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What Will a Jake DeBrusk Contract Extension Look Like for the Boston Bruins?

(Photo Credit: Richard Gagnon/Getty Images)

By: Tom Calautti | Follow me on Twitter @TCalauttis and Linktree

For the first time in quite a while, the Boston Bruins will go into the 2024 offseason with significant cap space and the ability to spend in free agency. Although some interesting names are available, Don Sweeney and Co. have some internal housekeeping they need to consider: whether or not to re-sign Jake DeBrusk.

If you look at DeBrusk’s baseline numbers, it’s easy to see why the team would want to extend him. He has registered at least 42 points in four of his six NHL seasons and scored at least 20 goals in three of six (he had 19 in 2019-2020 and would’ve surpassed 20 had the season not shut down for the COVID-19 pandemic). In his seventh season with the Bruins, DeBrusk has 12 goals, 13 assists, and 25 points in 47 games. Despite his slow start to the season, he’s still on pace to eclipse both 20 goals and 42 points and has 14 points (eight goals, six assists) in his 15 games since Christmas.

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Jake DeBrusk may be a streaky scorer, but when it comes down to brass tax, the Boston Bruins are a better team with him than without him. The Edmonton native is in the top three on the team in Corsi for percentage, goals for percentage, expected goals for percentage, scoring chances for percentage, and high-danger chances for percentage (via NaturalStatTrick). These analytics highlight that the Bruins control play, generate offense, and produce scoring chances when DeBrusk is on the ice.

If you look at DeBrusk’s numbers compared to other wingers around the league, it’s clear that he’s an upper-echelon forward that the team would be better off locking up than letting go. Among all left-wingers, the 27-year-old is tied for 14th in goals and 21st in points. All these stats make it abundantly clear that DeBrusk is a legitimate top-six winger that Boston would be well-served to lock up long-term.

How Much Will It Cost

When determining the cost of DeBrusk’s next contract, it’s essential to consider what other players with similar roles, stats, and abilities are making. One comparison I found is Andrew Mangiapane of the Calgary Flames. In August of 2022 (at age 26), he was signed to a three-year, $17.4 million extension by the Flames. The contract carries an average annual value of $5.8 million. In the three years before signing his contract, Mangiapane averaged 23 goals, 16 assists, and 39 points, so his production was similar to what Debrusk has produced throughout his career.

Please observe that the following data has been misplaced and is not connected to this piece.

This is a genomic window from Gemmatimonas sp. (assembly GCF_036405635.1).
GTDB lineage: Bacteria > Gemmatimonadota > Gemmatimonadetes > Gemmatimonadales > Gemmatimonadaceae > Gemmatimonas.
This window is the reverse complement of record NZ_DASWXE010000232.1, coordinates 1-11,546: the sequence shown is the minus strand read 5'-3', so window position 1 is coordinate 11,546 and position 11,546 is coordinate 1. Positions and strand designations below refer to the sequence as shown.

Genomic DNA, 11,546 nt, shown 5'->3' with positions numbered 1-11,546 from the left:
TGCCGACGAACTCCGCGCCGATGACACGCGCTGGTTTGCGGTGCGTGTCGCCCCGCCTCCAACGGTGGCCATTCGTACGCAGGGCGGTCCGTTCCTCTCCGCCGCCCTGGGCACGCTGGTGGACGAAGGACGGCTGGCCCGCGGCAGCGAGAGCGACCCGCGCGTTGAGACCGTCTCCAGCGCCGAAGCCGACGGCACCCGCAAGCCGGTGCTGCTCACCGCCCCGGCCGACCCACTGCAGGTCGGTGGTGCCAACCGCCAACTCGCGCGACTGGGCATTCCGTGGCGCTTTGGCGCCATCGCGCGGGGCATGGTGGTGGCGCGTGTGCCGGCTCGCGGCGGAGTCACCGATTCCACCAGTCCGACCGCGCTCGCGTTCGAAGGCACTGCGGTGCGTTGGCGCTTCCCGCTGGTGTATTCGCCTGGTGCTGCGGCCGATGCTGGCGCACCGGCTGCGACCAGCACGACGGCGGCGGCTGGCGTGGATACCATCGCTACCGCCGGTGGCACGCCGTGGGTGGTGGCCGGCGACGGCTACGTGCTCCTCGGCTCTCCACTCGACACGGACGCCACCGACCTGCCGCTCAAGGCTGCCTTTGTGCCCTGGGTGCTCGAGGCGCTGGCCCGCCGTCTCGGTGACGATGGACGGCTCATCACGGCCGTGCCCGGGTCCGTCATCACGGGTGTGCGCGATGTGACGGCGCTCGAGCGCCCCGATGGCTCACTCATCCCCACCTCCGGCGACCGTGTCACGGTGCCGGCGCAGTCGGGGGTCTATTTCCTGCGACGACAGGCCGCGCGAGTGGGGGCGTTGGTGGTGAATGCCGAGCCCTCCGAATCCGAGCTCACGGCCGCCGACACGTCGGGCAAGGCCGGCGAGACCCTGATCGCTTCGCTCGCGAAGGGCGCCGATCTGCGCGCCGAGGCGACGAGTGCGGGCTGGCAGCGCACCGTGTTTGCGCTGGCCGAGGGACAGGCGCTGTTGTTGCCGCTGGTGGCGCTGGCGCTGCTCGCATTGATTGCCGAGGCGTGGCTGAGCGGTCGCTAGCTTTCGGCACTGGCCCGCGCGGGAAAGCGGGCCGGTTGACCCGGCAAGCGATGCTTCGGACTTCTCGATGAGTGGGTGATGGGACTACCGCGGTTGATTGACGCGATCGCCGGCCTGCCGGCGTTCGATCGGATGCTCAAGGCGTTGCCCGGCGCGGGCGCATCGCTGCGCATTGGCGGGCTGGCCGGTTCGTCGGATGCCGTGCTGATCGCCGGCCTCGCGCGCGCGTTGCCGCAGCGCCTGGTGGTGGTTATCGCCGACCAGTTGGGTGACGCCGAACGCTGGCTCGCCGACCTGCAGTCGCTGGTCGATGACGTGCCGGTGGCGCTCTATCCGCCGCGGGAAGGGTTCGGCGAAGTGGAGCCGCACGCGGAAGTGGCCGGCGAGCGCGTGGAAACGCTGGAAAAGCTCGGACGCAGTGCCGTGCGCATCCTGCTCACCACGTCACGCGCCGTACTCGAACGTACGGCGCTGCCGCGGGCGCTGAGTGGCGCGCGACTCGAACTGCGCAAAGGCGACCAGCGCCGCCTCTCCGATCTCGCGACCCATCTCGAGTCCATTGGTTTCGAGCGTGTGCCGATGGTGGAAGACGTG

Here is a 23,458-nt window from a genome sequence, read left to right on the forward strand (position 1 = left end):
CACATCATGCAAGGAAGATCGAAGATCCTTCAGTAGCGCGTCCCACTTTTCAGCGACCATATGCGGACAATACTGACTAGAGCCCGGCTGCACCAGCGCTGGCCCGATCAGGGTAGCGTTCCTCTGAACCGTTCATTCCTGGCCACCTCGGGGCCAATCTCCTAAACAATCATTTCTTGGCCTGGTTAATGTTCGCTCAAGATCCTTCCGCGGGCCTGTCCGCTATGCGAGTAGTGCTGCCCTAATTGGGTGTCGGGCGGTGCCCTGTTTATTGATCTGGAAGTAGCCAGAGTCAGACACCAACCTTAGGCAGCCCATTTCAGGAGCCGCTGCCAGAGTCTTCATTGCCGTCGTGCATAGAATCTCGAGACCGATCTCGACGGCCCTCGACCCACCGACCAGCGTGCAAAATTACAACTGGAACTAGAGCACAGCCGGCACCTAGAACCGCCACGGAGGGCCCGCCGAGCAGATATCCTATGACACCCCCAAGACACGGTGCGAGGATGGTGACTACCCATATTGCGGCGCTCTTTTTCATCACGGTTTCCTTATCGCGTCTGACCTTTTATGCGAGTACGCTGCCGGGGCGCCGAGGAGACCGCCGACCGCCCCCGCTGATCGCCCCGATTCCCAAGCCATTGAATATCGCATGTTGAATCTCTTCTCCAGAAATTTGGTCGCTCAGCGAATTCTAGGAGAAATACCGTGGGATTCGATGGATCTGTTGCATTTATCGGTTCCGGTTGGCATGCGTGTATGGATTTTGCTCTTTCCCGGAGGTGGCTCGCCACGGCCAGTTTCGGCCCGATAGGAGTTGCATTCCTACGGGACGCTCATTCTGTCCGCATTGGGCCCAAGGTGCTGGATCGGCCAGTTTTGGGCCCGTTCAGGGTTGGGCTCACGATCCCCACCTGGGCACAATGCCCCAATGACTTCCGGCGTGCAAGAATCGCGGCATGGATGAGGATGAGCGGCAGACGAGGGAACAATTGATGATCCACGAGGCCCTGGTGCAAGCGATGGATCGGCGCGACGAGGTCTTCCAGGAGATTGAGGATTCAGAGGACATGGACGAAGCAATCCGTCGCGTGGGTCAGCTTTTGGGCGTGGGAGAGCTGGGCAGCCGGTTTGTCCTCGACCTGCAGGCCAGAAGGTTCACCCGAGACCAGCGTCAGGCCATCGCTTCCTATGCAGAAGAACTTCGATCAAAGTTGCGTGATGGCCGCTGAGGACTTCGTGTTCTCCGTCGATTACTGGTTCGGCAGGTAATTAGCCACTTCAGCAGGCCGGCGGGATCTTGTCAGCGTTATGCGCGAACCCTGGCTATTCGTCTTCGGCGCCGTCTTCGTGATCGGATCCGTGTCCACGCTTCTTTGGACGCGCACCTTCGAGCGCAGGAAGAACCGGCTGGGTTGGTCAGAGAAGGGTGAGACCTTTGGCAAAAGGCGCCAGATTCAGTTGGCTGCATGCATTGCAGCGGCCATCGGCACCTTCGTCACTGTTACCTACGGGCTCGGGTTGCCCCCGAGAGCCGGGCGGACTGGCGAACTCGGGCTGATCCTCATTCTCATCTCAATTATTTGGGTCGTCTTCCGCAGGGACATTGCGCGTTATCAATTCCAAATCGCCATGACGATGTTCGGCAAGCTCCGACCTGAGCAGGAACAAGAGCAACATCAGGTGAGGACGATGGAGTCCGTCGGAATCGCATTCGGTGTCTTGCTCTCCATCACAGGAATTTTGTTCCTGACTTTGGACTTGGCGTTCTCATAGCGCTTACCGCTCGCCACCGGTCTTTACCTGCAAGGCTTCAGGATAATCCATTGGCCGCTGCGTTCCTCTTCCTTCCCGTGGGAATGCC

Another more recent comp is Philadelphia’s Owen Tippett, who recently signed an eight-year, $49.6 million contract with an average annual value of $6.2 million. Although considerably younger than DeBrusk (24), Tippett notched 27 goals and 49 points last season and already has 30 through the first half of the 2023-24 season. This contract indicates where the market for top-six wingers is heading, considering the expected cap increase this offseason.

The most statistically similar player who signed a deal in the past few seasons is Seattle’s Oliver Bjorkstrand. The former Blue Jacket averaged 21 goals, 18 assists, and 39 points. In 2021-22, Bjorkstrand signed a five-year, $27 million contract with an AAV of $5.4 million. Bjorkstrand was 26 when he inked the deal and was coming off of a career-high 55-point season (similar to DeBrusk’s position).

Bottom Line

When you factor in Debrusk’s age, production, and the current contracts on the market, it seems like a deal for the lifelong Bruin will fall somewhere in the range of five to six years for anywhere between $5.5-6 million per season. That price may seem steep to some Bruins fans, but when you consider all the factors that go into an extension, it’s a fair price to pay for someone who has been a consistent and reliable top-six forward outside of one season.

Jake DeBrusk wants to stay in Boston, and where he slots into the organization’s plans will dictate how the team approaches the upcoming offseason. Whether or not they decide to extend him, the Bruins need to figure out DeBrusk’s future with the team ahead of the NHL’s March 8th trade deadline.


  1. Timothy Flanigan

    As frustrated as the fan base gets with Debrusk, he is part of the core. you have to figure Ullmark and Grzelcyk will not be on the team next year. that could open up more cap flexibility. there is no secret about the mutual interest on both parties regarding Noah Hanifin.

  2. Jimmy

    Jake had a drop in production – by no coincidence, two very good centres retired previous to to this season.

    Jake is a solid player but should be in the 4 range. He’s also 27 and will be 28 soon after the season starts.

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